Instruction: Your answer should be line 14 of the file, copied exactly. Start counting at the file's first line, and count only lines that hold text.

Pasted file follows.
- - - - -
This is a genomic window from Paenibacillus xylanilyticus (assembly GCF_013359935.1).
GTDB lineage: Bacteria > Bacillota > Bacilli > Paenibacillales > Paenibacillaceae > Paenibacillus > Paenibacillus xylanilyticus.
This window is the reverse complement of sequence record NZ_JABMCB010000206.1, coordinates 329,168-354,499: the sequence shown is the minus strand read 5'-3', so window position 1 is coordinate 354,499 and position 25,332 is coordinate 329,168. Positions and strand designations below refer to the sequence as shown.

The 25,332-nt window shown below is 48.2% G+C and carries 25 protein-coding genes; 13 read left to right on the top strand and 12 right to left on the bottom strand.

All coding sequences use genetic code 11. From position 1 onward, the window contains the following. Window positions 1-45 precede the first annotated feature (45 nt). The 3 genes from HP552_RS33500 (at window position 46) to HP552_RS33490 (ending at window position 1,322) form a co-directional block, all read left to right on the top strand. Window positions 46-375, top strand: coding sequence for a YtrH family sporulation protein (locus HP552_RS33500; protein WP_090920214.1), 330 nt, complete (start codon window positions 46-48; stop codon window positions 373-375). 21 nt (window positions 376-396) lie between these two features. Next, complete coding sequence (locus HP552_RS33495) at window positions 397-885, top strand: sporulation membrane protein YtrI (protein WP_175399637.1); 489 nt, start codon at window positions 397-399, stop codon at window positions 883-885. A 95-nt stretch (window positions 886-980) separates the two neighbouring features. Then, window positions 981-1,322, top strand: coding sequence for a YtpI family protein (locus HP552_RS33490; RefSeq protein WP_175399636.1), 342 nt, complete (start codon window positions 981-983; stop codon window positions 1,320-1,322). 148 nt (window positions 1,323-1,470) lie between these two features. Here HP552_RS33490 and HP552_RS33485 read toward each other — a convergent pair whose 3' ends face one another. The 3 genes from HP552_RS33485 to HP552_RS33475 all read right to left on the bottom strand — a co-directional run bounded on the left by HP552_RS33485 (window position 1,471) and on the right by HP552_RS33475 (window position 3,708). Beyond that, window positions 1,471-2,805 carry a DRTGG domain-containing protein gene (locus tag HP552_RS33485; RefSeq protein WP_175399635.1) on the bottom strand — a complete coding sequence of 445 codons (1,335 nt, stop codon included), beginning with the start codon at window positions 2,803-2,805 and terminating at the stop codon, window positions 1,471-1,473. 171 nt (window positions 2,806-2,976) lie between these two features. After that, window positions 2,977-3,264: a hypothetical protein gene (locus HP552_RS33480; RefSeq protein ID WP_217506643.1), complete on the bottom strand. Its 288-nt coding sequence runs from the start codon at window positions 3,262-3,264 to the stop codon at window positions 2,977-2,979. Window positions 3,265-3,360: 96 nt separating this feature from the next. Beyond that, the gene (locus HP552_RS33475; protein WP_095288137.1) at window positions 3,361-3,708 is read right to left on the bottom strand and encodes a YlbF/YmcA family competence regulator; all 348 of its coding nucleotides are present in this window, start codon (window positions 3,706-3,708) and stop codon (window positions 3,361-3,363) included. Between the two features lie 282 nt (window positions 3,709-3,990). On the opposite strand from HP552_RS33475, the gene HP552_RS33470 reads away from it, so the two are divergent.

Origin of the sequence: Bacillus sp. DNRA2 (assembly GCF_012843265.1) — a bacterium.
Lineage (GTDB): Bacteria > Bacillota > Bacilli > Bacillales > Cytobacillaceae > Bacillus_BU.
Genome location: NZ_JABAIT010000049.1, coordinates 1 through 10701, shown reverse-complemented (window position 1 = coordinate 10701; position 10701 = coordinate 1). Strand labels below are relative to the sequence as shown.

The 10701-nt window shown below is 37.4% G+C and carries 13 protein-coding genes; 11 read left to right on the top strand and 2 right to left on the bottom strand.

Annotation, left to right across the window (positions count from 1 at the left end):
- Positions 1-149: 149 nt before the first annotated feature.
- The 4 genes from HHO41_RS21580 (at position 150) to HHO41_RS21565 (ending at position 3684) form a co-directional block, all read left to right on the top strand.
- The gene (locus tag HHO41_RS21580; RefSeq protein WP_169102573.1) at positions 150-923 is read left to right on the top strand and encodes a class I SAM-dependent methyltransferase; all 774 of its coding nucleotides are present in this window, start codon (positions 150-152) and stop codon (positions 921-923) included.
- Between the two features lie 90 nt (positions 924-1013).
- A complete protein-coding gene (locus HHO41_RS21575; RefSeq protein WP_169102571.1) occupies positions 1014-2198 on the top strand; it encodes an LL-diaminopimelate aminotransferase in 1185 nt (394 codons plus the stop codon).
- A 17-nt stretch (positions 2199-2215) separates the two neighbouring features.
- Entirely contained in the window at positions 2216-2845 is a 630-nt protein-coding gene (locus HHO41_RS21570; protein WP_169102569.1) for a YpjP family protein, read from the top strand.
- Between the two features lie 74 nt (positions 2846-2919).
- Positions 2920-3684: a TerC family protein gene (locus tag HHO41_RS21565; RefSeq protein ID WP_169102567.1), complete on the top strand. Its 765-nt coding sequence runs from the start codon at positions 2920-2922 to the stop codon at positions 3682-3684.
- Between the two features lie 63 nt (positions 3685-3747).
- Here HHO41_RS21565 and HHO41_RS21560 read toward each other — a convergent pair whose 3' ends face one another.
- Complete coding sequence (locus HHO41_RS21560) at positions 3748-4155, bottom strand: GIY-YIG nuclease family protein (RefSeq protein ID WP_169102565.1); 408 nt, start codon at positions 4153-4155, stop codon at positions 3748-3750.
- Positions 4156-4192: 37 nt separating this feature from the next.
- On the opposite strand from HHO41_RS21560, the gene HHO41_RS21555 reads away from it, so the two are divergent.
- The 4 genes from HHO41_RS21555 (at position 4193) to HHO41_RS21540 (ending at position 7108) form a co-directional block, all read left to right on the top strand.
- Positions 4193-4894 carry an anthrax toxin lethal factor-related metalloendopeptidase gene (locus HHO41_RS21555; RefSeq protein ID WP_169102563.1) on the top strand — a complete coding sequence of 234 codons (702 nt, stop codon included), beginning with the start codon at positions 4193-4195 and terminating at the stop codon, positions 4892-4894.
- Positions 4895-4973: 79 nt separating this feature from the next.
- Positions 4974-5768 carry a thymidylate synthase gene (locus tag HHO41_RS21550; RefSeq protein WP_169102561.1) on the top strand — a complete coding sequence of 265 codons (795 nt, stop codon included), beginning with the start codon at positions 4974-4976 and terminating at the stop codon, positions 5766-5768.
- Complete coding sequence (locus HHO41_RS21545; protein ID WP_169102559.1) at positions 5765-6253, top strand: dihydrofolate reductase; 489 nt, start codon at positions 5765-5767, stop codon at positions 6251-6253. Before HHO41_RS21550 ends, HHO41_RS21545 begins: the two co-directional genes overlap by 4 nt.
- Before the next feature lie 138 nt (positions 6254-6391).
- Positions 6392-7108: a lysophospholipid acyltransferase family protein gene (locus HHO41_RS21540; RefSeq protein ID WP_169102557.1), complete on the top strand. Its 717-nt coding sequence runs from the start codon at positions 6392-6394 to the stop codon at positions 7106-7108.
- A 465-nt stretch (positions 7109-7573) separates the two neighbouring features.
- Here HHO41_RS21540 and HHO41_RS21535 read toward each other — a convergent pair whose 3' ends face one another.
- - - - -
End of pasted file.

- Between the two features lie 90 nt (positions 924-1013).